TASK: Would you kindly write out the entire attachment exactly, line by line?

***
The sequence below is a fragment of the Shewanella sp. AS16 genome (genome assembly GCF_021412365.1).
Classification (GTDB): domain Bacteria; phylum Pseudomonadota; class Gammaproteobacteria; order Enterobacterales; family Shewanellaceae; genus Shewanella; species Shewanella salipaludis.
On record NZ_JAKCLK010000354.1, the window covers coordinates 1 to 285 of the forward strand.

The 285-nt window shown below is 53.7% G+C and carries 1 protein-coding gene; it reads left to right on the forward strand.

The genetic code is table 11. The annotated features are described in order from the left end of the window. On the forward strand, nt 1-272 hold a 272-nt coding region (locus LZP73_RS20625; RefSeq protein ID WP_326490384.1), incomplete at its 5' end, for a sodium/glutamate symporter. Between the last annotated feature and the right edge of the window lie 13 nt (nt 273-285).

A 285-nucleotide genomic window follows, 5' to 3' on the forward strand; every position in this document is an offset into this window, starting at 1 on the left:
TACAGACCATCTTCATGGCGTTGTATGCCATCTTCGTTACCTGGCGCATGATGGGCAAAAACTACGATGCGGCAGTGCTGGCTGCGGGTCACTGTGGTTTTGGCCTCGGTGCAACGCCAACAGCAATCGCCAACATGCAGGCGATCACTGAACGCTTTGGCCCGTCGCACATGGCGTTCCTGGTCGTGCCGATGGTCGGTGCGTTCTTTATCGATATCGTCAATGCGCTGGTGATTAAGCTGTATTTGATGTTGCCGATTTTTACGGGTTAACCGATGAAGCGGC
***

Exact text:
The sequence below is a fragment of the Shewanella sp. AS16 genome (genome assembly GCF_021412365.1).
Classification (GTDB): domain Bacteria; phylum Pseudomonadota; class Gammaproteobacteria; order Enterobacterales; family Shewanellaceae; genus Shewanella; species Shewanella salipaludis.
On record NZ_JAKCLK010000354.1, the window covers coordinates 1 to 285 of the forward strand.

The 285-nt window shown below is 53.7% G+C and carries 1 protein-coding gene; it reads left to right on the forward strand.

The genetic code is table 11. The annotated features are described in order from the left end of the window. On the forward strand, nt 1-272 hold a 272-nt coding region (locus LZP73_RS20625; RefSeq protein ID WP_326490384.1), incomplete at its 5' end, for a sodium/glutamate symporter. Between the last annotated feature and the right edge of the window lie 13 nt (nt 273-285).

A 285-nucleotide genomic window follows, 5' to 3' on the forward strand; every position in this document is an offset into this window, starting at 1 on the left:
TACAGACCATCTTCATGGCGTTGTATGCCATCTTCGTTACCTGGCGCATGATGGGCAAAAACTACGATGCGGCAGTGCTGGCTGCGGGTCACTGTGGTTTTGGCCTCGGTGCAACGCCAACAGCAATCGCCAACATGCAGGCGATCACTGAACGCTTTGGCCCGTCGCACATGGCGTTCCTGGTCGTGCCGATGGTCGGTGCGTTCTTTATCGATATCGTCAATGCGCTGGTGATTAAGCTGTATTTGATGTTGCCGATTTTTACGGGTTAACCGATGAAGCGGC